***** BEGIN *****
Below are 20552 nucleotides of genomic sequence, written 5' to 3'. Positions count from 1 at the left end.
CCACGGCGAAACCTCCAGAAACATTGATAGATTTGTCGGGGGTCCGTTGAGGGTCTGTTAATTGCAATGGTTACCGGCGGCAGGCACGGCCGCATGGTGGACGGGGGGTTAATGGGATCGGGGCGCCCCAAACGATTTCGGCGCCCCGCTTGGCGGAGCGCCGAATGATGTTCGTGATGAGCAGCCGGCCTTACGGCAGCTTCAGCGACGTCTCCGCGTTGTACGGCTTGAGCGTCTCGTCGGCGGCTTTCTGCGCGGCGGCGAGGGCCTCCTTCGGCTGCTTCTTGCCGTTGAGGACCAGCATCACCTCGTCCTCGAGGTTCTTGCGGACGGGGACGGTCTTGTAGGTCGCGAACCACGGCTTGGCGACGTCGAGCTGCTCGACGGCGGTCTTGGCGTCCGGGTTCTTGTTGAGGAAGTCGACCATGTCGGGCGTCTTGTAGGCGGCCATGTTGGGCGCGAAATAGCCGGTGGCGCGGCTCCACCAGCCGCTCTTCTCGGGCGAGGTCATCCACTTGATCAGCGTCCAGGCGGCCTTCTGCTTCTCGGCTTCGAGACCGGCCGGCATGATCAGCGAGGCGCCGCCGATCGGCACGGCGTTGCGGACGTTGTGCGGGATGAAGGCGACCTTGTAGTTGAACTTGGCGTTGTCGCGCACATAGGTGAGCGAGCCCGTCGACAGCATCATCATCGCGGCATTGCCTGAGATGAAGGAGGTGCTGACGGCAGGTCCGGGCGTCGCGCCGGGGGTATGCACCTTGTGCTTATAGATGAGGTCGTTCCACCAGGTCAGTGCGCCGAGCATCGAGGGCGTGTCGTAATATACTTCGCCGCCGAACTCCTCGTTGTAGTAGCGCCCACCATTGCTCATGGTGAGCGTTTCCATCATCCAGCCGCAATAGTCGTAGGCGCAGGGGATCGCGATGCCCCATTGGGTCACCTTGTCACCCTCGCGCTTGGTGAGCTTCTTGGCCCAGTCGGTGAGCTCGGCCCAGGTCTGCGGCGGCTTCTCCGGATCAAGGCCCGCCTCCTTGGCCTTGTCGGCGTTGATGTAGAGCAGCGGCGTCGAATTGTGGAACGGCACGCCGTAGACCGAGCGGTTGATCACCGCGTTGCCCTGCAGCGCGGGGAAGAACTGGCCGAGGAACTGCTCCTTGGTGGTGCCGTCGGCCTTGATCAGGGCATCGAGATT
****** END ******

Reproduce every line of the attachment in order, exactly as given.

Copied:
Below are 20552 nucleotides of genomic sequence, written 5' to 3'. Positions count from 1 at the left end.
CCACGGCGAAACCTCCAGAAACATTGATAGATTTGTCGGGGGTCCGTTGAGGGTCTGTTAATTGCAATGGTTACCGGCGGCAGGCACGGCCGCATGGTGGACGGGGGGTTAATGGGATCGGGGCGCCCCAAACGATTTCGGCGCCCCGCTTGGCGGAGCGCCGAATGATGTTCGTGATGAGCAGCCGGCCTTACGGCAGCTTCAGCGACGTCTCCGCGTTGTACGGCTTGAGCGTCTCGTCGGCGGCTTTCTGCGCGGCGGCGAGGGCCTCCTTCGGCTGCTTCTTGCCGTTGAGGACCAGCATCACCTCGTCCTCGAGGTTCTTGCGGACGGGGACGGTCTTGTAGGTCGCGAACCACGGCTTGGCGACGTCGAGCTGCTCGACGGCGGTCTTGGCGTCCGGGTTCTTGTTGAGGAAGTCGACCATGTCGGGCGTCTTGTAGGCGGCCATGTTGGGCGCGAAATAGCCGGTGGCGCGGCTCCACCAGCCGCTCTTCTCGGGCGAGGTCATCCACTTGATCAGCGTCCAGGCGGCCTTCTGCTTCTCGGCTTCGAGACCGGCCGGCATGATCAGCGAGGCGCCGCCGATCGGCACGGCGTTGCGGACGTTGTGCGGGATGAAGGCGACCTTGTAGTTGAACTTGGCGTTGTCGCGCACATAGGTGAGCGAGCCCGTCGACAGCATCATCATCGCGGCATTGCCTGAGATGAAGGAGGTGCTGACGGCAGGTCCGGGCGTCGCGCCGGGGGTATGCACCTTGTGCTTATAGATGAGGTCGTTCCACCAGGTCAGTGCGCCGAGCATCGAGGGCGTGTCGTAATATACTTCGCCGCCGAACTCCTCGTTGTAGTAGCGCCCACCATTGCTCATGGTGAGCGTTTCCATCATCCAGCCGCAATAGTCGTAGGCGCAGGGGATCGCGATGCCCCATTGGGTCACCTTGTCACCCTCGCGCTTGGTGAGCTTCTTGGCCCAGTCGGTGAGCTCGGCCCAGGTCTGCGGCGGCTTCTCCGGATCAAGGCCCGCCTCCTTGGCCTTGTCGGCGTTGATGTAGAGCAGCGGCGTCGAATTGTGGAACGGCACGCCGTAGACCGAGCGGTTGATCACCGCGTTGCCCTGCAGCGCGGGGAAGAACTGGCCGAGGAACTGCTCCTTGGTGGTGCCGTCGGCCTTGATCAGGGCATCGAGATT